Federated Farmers say Britain’s declaration of an open season on Canada Geese should provide the impetus for New Zealand to classify the birds as pest.
“These fetid vermin defile crops, pasture, waterways and wildlife habitats,” says Donald Aubrey, Federated Farmers pest management spokesperson.
“In Britain, the birds pose a similarly significant threat. The wildlife advice body, Natural England, has now given farmers troubled by the geese permission to kill them with a shotgun or rifle, or trap them in a cage or net from January 1 2010.
“Here in New Zealand, geese numbers are completely out-of-control and their excrement is having a serious impact on water quality and pasture growth. A single Canada goose produces more excrement than a sheep, with most of that ending up in our waterways.
Fish and Game has a statutory obligation to control the birds’ population but hunters aren’t making a dent in the rising numbers.
“In the South Island alone, geese numbers have climbed by an alarming 44 percent in just ten years. Fish and Game’s failure to publicly release the latest June count figures, as required under the South Island Canada goose management plan, is typical of its attempt to hide the pest’s increasing population figures.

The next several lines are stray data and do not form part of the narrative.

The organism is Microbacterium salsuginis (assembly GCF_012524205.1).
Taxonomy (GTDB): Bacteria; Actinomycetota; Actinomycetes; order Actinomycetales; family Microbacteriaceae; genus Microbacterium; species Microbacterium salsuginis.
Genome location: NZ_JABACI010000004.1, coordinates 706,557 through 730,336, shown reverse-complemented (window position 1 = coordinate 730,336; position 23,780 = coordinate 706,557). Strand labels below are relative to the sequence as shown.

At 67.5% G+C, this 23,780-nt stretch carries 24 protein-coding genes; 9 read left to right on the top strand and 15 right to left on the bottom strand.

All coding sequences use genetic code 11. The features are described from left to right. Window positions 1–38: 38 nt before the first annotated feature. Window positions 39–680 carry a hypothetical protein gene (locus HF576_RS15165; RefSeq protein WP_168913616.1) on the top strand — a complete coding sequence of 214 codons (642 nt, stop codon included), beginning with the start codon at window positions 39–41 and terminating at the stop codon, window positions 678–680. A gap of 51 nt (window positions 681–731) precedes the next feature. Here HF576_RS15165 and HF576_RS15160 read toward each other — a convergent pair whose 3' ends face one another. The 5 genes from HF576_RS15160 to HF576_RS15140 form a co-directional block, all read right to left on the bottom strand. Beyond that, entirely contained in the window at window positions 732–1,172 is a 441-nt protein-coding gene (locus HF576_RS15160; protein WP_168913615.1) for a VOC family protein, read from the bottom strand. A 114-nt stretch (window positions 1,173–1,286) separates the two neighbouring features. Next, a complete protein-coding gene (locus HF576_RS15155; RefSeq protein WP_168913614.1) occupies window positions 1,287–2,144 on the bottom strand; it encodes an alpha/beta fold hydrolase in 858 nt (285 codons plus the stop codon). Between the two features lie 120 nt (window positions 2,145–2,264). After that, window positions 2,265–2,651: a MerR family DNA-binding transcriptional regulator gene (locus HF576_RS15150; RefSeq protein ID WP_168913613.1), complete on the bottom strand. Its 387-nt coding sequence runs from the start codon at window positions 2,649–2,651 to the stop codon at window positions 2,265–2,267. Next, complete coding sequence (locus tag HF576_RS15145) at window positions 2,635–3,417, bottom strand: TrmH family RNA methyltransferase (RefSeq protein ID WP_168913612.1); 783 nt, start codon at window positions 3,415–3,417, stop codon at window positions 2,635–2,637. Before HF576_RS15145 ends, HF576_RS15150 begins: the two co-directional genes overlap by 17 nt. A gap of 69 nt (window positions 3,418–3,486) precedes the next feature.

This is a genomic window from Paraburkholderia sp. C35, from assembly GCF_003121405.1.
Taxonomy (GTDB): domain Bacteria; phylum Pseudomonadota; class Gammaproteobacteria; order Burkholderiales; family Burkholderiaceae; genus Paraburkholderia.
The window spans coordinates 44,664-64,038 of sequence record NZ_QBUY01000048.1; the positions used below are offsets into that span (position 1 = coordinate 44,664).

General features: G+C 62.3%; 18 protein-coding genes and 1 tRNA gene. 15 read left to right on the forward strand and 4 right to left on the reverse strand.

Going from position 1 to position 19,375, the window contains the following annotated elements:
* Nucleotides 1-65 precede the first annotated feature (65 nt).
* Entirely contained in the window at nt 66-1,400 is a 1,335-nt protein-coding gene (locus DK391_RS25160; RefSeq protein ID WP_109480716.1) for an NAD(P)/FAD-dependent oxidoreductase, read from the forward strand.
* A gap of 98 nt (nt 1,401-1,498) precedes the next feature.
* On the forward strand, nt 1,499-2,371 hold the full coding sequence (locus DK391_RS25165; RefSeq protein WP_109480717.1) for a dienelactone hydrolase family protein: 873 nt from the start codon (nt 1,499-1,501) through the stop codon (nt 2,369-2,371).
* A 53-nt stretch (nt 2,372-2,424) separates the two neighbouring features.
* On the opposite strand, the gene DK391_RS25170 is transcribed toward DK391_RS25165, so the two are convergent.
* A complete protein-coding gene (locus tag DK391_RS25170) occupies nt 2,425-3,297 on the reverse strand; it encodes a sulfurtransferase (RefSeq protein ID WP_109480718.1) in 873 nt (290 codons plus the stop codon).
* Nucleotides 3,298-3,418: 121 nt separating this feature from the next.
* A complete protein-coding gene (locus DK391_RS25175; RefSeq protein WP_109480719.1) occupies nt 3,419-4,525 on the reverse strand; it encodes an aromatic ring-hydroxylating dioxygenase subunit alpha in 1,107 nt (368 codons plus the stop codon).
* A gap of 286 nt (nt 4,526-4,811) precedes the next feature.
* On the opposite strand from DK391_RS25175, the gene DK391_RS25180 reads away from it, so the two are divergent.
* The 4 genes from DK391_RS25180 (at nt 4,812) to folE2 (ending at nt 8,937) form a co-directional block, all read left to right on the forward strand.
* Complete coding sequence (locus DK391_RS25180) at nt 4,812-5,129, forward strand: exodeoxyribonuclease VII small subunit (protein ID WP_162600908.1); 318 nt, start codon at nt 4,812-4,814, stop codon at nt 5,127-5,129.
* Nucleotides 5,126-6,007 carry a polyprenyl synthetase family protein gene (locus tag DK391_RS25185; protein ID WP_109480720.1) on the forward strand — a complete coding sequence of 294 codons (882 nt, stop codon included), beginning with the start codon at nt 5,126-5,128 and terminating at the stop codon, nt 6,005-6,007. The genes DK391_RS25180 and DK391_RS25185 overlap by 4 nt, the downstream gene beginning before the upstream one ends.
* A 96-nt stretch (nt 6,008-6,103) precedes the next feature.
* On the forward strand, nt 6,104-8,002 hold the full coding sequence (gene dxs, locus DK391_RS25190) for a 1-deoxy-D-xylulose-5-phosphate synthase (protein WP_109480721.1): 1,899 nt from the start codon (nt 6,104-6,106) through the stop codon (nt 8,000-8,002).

“I’m sure South Island farmers who witness these ‘winged rabbits’ munching through hectares of feed within hours would very much like to see those figures.
“The Federation wants the Department of Conservation to go a step further than Natural England. We want Canada geese declared a fully fledged pest so farmers can destroy them without requiring an excuse.
Conservation Minister, Tim Groser, is considering the status of Canada Geese and is expected to release his final decision soon.
“I sincerely hope, for the good of the country, Minister Groser ensures this pest is correctly managed. At the very least, DoC should directly oversee Fish & Game’s management of the pest.”
“Farmers, environmentalists and the country’s airports no longer have confidence in Fish & Game’s ability to manage Canada geese. “
Britain has declared open season on ring-necked parakeets, monk parakeets from South America and Egyptian geese too on the grounds they pose some threat to wildlife, crops, public safety or public health, according to Natural England.